10 characters at a Kenyan feast

[Photo: Courtesy]

There are several types of Kenyans you will find at a feast or party with lots of food: the shagz-modos, the uncouth urbanites, the city middle class and the upper class.

The first two are almost the same in their greed at the sight of free food, with the only difference being that shagz-modos having come from slave labour background and pile their plates to mountainous portions.

The uncouth urbanites might not pile too much, but some hide samosas in their pockets from where dripping cooking oil betrays them.

The city middle class want the shagz-modos and uncouth urbanites to know that they know the difference between starters, appetisers and desserts and how to place the napkin between their necks and shirts. The upper class might not even eat food for the masses.

Here are 10 characters at a Kenyan feast (see also page 22).

 1. Jaza sahani

These ones behave like they have just been released from Ka-Stick Maximum Prison from where they were condemned in the Starvation Block. They pile their foods with the brown rice on one half, white rice on the other, 20 pieces of chapati, brown and green mukimo and they are not even quarter way done before soup begins spilling from all sides of their plates.

 2. Ignoramus

They don’t know which soup or sauce they’re serving and go for the strangest in appearance, only to later learn through angry taste buds that it was meant for invalid 80 year old vegetarians!

 3.  Kukata laini

They leave home hungry after skipping supper and breakfast in preparation for the feast awaiting them. They curse the MC for extending the vote of thanks. When finally the buffet is set up, they ‘cut’ the guest of honour, fearing they might not be served in their life time. They pile plates with rice and mukimo only to later learn that while jumping the queue, they skipped the chicken, choma and turkey!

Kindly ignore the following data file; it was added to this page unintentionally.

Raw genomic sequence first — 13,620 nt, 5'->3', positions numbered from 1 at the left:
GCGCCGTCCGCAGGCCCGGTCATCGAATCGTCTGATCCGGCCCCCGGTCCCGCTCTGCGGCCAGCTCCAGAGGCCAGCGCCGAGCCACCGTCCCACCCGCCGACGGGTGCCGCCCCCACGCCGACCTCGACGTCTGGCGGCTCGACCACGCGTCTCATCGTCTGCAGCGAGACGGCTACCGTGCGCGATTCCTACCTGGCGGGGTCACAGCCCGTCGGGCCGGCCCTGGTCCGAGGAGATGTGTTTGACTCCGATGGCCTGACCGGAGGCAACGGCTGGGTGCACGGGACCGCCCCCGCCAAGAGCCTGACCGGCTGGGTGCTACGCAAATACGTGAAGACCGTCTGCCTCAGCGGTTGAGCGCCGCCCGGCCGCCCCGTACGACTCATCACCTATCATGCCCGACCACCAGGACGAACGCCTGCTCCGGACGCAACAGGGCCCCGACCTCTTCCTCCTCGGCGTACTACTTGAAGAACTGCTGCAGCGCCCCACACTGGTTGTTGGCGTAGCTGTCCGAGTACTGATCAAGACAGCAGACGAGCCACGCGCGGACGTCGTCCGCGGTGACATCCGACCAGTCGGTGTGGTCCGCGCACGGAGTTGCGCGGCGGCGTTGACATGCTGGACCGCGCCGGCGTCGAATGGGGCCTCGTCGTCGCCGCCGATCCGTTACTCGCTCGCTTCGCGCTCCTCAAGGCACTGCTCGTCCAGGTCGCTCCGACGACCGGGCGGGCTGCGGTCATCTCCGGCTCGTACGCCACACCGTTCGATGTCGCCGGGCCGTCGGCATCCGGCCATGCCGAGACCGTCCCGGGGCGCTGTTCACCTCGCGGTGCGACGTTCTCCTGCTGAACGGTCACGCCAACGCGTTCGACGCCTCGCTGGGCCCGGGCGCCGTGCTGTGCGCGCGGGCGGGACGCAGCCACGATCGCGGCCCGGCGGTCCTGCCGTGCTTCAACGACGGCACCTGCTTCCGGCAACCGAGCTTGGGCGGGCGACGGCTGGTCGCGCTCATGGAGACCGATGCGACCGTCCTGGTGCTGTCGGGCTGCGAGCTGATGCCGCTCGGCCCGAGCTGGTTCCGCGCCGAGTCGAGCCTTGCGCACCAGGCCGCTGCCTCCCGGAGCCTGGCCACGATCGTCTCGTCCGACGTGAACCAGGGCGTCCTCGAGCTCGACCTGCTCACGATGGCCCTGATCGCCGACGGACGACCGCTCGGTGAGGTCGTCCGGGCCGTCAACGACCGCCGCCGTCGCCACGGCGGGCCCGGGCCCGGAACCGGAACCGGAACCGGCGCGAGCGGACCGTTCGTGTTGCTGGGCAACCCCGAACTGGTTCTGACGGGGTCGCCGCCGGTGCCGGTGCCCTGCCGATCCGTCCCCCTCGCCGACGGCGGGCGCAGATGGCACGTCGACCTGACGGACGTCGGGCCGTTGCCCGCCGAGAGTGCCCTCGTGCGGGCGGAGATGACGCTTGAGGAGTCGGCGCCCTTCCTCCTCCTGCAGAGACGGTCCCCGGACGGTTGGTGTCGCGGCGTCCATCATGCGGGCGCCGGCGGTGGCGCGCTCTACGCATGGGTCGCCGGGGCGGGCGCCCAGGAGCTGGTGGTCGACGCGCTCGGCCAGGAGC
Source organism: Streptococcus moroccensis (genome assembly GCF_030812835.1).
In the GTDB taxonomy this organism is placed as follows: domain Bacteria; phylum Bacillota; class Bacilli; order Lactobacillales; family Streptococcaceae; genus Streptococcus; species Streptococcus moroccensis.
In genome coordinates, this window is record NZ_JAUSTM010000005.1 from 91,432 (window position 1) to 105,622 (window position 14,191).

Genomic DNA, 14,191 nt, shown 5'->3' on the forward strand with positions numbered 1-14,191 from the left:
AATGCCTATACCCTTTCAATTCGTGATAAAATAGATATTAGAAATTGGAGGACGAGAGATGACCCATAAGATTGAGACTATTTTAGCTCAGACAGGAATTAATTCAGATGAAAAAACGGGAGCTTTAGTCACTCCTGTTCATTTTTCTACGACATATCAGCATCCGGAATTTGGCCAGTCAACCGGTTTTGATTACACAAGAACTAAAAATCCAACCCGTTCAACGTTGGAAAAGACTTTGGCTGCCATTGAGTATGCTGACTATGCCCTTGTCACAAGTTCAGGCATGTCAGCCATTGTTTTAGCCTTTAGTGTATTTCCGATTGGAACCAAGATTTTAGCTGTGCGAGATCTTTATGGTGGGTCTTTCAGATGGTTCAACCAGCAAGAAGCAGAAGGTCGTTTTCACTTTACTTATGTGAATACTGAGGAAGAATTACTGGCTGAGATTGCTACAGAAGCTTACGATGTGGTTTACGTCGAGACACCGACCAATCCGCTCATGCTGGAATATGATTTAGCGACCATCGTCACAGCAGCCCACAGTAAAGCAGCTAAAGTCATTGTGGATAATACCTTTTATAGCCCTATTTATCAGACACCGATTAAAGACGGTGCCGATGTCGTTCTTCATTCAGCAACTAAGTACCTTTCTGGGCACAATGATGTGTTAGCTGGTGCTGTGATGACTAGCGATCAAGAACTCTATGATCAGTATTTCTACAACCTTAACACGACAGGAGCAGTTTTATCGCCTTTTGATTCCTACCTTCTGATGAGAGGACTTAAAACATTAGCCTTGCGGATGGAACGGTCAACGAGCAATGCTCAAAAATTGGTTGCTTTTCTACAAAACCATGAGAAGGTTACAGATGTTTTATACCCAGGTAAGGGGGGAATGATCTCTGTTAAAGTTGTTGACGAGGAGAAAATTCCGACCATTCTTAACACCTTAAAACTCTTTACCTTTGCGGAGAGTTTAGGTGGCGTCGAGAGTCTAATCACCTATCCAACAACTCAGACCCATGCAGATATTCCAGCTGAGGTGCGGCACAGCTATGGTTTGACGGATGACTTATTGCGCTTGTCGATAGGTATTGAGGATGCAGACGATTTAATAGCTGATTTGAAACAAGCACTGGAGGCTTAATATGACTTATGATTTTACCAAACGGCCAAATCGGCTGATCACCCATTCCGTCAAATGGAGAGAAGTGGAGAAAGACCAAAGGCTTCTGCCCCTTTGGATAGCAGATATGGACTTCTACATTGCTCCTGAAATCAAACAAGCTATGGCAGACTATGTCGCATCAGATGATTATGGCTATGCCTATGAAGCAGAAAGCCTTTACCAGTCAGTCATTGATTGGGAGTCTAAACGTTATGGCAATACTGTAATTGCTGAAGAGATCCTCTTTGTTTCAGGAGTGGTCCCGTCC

4. Shagz-modo

They are so mesmerised at the sight of food they have never seen at home, they dispense with serving spoons and pick from the bowl with bare hands.

 5.  Mix them, gather them

On their plates, you will find the melon, orange and pineapple pieces perched atop a mountain of brown mukimo drowning in vegetable soup and very long pieces of goat ribs, which are sprinkled with rice and uncut, half-cooked nyanyas.

 6. Haribu jina

They return to the buffet table so many times, they are the best source of information in case you were wondering if nyama zimeisha.

 7. Beba beba

They carry bags for ferrying chicken wings, njahi, pilau and a crate of soda to their brood of six brats at home.

 8.  Afya 101

They serve last after sipping soup like it has fish bones. They mostly pile ‘vegetation’ on their plates, your motor mouth uncle can’t help asking, “Kwani umekua sungura?” and they shrug after a lecture on the dangers of oily chicken, red meat and table salt which can pandisha “my blood pressure.”

 9.  Feet of clay

They are so intimidated by a buffet table for the first time and since they don’t want to make a fool of themselves, ask their mjuaji friends to “nenda uniwekee”. This is the breed that is likely to go home hungry even when the buffet table is still groaning under the weight of food.

 10.  Ghetto damu

These ones ‘over-serve’ themselves and even run to the farthest corner of the field from where they kill themselves with adult portions escorted by two ‘skyscraper’ sodas and full boflo before rolling all over the field crying, “Mama, tumbo inauma!”


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